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Beef import rule change threat to Australian meat industry

By Rory Harrington , 22-Oct-2009

Australia has announced it is to reopen its borders to beef imports from countries that have previously reported incidents of bovine spongiform encephalopathy (BSE).

A Government statement said the rule change would come into force from March, 2010, following a risk assessment that found risk to human health from imported beef was extremely low. Australia implemented a blanket ban on beef imports from BSE-affected countries in 2001.

But opposition leaders warned the move could devastate vital export markets to South East Asia if any imported product that tested postitive for BSE led to a blanket ban on all Australian beef. They also said the domestic meat processing sector was likely to be undercut by imports exempt from carbon taxes.

New rule

“We have no intention of compromising our food standards,” said a statement from Tony Burke, Minister for Agriculture.

He added: “The new arrangements will not affect the Australian food standard which requires that beef and beef products be derived from animals free of BSE. This standard will not change and current enforcement measures will continue to apply.”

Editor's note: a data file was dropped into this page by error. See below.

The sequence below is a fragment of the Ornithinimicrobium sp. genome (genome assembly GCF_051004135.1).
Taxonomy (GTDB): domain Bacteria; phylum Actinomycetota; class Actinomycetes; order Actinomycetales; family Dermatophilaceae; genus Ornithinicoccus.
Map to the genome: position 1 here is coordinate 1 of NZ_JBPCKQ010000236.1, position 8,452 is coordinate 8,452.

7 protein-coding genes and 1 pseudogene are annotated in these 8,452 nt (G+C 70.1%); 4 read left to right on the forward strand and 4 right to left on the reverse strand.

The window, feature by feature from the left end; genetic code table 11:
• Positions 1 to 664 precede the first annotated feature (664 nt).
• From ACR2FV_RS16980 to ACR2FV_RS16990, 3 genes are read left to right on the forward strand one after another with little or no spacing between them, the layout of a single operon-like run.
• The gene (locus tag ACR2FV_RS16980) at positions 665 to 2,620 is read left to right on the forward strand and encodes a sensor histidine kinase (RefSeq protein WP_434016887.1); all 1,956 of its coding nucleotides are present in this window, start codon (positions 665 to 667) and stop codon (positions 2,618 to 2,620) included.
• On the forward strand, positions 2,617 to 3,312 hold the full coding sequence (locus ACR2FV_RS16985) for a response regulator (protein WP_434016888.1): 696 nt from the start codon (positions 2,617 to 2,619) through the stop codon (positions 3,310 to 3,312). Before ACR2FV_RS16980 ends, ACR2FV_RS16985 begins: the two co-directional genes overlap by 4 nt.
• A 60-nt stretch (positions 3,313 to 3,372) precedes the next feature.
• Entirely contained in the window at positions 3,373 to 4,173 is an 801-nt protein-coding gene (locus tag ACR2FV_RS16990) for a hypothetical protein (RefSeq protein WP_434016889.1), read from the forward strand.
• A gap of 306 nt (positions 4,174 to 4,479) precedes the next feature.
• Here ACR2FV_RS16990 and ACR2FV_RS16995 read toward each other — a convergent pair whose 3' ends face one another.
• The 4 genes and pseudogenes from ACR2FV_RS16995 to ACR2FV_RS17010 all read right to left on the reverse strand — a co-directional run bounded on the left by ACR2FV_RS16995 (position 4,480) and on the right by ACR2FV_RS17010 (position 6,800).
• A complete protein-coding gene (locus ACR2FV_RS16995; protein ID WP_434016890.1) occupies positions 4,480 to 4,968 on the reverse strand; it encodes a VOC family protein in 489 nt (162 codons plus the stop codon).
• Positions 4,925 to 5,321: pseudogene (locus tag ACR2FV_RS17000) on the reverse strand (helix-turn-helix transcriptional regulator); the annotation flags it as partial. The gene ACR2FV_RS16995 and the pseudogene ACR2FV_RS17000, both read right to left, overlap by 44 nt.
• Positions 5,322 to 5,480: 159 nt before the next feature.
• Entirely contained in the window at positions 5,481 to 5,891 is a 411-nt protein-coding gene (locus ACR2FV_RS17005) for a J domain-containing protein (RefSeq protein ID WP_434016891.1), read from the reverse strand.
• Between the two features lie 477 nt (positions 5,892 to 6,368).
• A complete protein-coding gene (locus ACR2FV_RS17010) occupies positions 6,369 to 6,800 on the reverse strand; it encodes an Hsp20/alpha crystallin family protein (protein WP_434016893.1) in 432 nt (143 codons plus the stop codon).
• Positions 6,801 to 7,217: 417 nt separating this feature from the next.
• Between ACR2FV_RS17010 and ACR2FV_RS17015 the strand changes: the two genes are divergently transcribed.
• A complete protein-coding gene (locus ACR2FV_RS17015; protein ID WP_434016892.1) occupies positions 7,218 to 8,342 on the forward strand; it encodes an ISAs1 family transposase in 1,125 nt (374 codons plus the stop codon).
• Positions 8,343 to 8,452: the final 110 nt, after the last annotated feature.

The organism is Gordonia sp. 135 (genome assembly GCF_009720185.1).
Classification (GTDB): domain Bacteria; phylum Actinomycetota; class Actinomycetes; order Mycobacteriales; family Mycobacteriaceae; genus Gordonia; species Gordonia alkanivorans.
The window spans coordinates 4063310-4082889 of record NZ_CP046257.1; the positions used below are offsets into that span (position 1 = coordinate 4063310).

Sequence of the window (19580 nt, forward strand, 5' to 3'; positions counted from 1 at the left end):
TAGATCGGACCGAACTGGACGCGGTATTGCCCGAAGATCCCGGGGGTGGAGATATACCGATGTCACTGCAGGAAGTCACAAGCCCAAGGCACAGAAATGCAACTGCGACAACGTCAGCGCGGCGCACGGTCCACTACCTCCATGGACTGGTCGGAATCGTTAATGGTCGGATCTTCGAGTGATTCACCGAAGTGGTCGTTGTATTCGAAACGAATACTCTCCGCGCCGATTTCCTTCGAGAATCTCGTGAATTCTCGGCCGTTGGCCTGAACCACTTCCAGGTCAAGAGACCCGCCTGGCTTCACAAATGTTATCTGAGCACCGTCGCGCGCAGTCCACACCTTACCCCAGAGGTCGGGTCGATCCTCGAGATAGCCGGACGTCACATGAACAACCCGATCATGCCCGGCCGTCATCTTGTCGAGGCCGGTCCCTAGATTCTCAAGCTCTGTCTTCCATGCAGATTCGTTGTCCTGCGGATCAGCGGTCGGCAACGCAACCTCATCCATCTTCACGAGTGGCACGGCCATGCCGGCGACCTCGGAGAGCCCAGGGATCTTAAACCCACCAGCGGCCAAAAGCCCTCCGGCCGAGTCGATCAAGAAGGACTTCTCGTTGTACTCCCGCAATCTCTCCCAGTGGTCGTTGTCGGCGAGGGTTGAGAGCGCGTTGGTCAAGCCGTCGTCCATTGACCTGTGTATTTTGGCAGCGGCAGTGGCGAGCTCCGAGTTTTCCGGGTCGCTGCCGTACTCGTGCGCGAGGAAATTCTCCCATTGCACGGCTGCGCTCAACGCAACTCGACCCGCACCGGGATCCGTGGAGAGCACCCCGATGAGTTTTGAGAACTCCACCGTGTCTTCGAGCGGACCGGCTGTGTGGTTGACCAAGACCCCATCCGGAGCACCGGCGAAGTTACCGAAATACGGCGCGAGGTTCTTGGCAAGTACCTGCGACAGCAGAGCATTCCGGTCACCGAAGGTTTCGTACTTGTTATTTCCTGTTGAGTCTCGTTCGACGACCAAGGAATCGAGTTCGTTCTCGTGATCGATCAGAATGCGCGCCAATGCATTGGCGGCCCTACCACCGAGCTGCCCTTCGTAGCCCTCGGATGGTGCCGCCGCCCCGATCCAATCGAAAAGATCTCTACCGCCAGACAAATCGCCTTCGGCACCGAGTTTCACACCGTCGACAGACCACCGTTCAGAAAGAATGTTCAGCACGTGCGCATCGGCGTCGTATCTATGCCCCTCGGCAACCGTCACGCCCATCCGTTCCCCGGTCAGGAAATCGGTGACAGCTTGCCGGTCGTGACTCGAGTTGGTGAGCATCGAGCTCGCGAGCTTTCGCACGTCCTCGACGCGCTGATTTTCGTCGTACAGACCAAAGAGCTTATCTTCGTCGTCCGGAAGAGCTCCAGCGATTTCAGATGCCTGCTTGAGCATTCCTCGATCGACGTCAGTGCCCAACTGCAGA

The Government sought to play down fears over the move, saying the rule change would not affect Australia’s export trade and that its World Organisation for Animal Health (OIE) favourable ‘neglible risk’ category would be retained.

Burke added: “The strongly competitive position in domestic and export markets for beef, it is not anticipated that the new rules will lead to any significant increased level of beef imports into Australia.”

The decision reinforced Australia’s science-based risk-management approach to these issues and was supported by a host of industry groups including the Australian Meat Industry Council, which have “indicated their support for updating the BSE policy”, said the Minister.

Under the new system, countries wishing to export into Australia would have to demonstrate robust BSE-prevention systems were in place. Any that failed to do this would be excluded by the Food Standards Australia New Zealand (FSANZ).

Opposition fears

But the move has been attacked by opposition leaders who claimed it poses a major threat to domestic meat processors and could devastate vital export markets in South East Asia.

Shadow Minister for Agriculture John Cobb declared he was extremely concerned about the “havoc which could be wreaked” on exports to the Japanese and South Korean - Australia’s largest and third largest markets - if BSE was ever found in the country. Some 38 per cent of Australian beef exports, worth A$2.06bn, were shipped to Japan in 2008, he said. Cobb cautioned that US exports to Japan and Korea had collapsed in the wake of BSE being discovered in the United States in 2003 and 2005.

The Shadow spokesman also said that domestic producers would be unfairly disadvantaged as imported beef imports would not be subject to a carbon emissions tax.

An increase in the volume of beef entering Australia combined with the A$37m budget cuts and job losses in the food biosecurity agency AQIS would increase the risk of BSE returning to the country, he said.

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